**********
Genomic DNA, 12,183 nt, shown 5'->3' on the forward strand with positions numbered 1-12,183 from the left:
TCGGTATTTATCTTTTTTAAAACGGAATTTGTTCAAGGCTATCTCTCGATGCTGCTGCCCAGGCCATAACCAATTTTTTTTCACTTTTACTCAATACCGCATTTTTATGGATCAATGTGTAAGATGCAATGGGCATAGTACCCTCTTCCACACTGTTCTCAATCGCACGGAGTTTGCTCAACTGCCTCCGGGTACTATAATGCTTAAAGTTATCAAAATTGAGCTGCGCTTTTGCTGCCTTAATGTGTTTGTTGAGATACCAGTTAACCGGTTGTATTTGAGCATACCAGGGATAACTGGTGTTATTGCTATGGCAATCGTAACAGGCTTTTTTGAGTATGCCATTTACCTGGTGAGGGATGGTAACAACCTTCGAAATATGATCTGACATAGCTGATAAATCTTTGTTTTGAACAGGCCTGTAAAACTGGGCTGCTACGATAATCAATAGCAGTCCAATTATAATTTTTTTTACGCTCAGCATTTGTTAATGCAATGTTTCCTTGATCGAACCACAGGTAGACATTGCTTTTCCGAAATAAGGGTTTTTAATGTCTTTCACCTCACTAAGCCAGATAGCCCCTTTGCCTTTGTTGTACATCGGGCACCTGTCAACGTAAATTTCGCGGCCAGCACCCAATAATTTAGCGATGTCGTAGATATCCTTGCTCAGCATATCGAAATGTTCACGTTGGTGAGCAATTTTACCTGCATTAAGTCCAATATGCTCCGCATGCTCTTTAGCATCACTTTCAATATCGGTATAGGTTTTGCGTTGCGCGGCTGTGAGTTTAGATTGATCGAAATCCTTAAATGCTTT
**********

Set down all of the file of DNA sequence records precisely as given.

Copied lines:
Genomic DNA, 12,183 nt, shown 5'->3' on the forward strand with positions numbered 1-12,183 from the left:
TCGGTATTTATCTTTTTTAAAACGGAATTTGTTCAAGGCTATCTCTCGATGCTGCTGCCCAGGCCATAACCAATTTTTTTTCACTTTTACTCAATACCGCATTTTTATGGATCAATGTGTAAGATGCAATGGGCATAGTACCCTCTTCCACACTGTTCTCAATCGCACGGAGTTTGCTCAACTGCCTCCGGGTACTATAATGCTTAAAGTTATCAAAATTGAGCTGCGCTTTTGCTGCCTTAATGTGTTTGTTGAGATACCAGTTAACCGGTTGTATTTGAGCATACCAGGGATAACTGGTGTTATTGCTATGGCAATCGTAACAGGCTTTTTTGAGTATGCCATTTACCTGGTGAGGGATGGTAACAACCTTCGAAATATGATCTGACATAGCTGATAAATCTTTGTTTTGAACAGGCCTGTAAAACTGGGCTGCTACGATAATCAATAGCAGTCCAATTATAATTTTTTTTACGCTCAGCATTTGTTAATGCAATGTTTCCTTGATCGAACCACAGGTAGACATTGCTTTTCCGAAATAAGGGTTTTTAATGTCTTTCACCTCACTAAGCCAGATAGCCCCTTTGCCTTTGTTGTACATCGGGCACCTGTCAACGTAAATTTCGCGGCCAGCACCCAATAATTTAGCGATGTCGTAGATATCCTTGCTCAGCATATCGAAATGTTCACGTTGGTGAGCAATTTTACCTGCATTAAGTCCAATATGCTCCGCATGCTCTTTAGCATCACTTTCAATATCGGTATAGGTTTTGCGTTGCGCGGCTGTGAGTTTAGATTGATCGAAATCCTTAAATGCTTT